Cases of Respiratory Syncytial Virus (RSV) Have Increased Dramatically, According to the Washoe County Health District
NEVADA – The number of confirmed cases of respiratory syncytial virus (RSV) in Washoe County has increased dramatically.
The Western Colorado Health Department (WCHD) reported 343 cases of respiratory viruses in the county as of last week, an increase of 157 from the previous week.
While most people recover from RSV within a week or two on their own, infants younger than 6 months old (particularly preterm infants) and the elderly are at increased risk for hospitalization (especially those with chronic diseases).
Bronchiolitis (inflammation of the airways of the lungs) and pneumonia are more serious consequences of RSV.
According to Washoe County’s District Health Officer Kevin Dick, “we’re on pace to have one of the worst RSV seasons ever reported in Washoe County.” Babies, toddlers, and preschoolers, as well as our nation’s elderly, and those with preexisting health concerns, are at particularly high risk of contracting RSV. No vaccination exists for respiratory syncytial virus. Therefore we need to take special measures to safeguard our most vulnerable citizens.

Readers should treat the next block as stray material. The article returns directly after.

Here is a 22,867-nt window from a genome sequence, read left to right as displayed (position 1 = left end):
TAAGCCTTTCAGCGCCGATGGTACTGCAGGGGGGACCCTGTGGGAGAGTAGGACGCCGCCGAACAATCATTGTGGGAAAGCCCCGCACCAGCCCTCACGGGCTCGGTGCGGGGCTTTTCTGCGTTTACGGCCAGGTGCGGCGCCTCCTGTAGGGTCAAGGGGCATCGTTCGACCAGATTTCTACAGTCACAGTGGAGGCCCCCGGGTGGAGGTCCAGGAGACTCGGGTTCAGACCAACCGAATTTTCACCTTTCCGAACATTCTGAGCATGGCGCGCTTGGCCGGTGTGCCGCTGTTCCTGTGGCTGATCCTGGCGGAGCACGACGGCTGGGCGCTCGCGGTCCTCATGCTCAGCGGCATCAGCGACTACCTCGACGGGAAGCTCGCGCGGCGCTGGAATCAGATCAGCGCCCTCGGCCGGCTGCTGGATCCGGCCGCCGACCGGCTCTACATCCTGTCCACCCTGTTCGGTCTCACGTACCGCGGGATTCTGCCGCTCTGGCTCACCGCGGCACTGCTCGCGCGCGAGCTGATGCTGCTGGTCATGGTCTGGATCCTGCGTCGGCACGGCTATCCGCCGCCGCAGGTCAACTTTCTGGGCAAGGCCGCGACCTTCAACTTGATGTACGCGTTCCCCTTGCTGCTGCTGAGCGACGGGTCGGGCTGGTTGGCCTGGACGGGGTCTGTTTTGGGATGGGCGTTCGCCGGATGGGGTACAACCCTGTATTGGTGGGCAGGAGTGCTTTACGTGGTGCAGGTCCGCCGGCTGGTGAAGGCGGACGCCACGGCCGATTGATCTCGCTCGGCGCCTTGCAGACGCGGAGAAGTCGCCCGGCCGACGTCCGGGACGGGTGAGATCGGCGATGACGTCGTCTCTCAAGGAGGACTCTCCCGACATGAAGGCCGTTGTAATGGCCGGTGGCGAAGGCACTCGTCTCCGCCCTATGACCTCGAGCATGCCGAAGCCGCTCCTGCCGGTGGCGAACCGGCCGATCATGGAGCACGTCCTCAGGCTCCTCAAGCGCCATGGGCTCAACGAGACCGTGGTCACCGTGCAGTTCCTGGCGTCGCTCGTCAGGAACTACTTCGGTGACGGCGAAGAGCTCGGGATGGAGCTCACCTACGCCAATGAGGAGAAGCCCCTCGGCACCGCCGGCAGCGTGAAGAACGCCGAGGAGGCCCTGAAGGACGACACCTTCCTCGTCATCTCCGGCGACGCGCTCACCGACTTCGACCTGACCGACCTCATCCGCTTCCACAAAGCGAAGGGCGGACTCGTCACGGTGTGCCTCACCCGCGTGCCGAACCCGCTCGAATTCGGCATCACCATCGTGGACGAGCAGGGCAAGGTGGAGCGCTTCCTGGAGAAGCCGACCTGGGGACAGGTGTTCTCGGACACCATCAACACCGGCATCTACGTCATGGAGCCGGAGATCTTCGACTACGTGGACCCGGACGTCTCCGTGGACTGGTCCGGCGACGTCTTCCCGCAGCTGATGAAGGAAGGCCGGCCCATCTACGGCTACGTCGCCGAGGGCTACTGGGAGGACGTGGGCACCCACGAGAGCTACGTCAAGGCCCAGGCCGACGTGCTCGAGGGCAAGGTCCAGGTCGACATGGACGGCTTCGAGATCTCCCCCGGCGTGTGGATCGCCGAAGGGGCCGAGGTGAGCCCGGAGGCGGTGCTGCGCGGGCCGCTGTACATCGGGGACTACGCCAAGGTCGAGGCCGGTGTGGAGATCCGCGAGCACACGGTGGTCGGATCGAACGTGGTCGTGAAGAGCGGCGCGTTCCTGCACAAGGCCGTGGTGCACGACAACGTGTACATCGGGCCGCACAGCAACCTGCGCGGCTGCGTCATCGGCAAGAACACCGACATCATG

The number of patients admitted to hospitals in Nevada with respiratory syncytial virus has risen, according to the Nevada Hospital Association. Due to RSV, flu, COVID-19, and other respiratory viruses, pediatric hospital bed capacity and pediatric intensive care units (PICU) in Washoe County are at or above capacity.
Nose running, loss of appetite, coughing, sneezing, fever, and wheezing are only few of the symptoms.
According to the CDC, most children will have RSV by the time they are 2 years old, but the only symptoms may be irritability, decreased activity, and breathing difficulties in very young infants. If you or your kid are having trouble breathing, are not drinking enough water, or if your symptoms worsen, you should seek medical attention immediately.
Reducing your exposure to respiratory syncytial virus (RSV) is as simple as avoiding people who are ill, washing your hands frequently, not touching your face after touching dirty hands, staying home from school or work if you are sick, and reducing your exposure to young children at daycare centers.
Credits: Fox Reno
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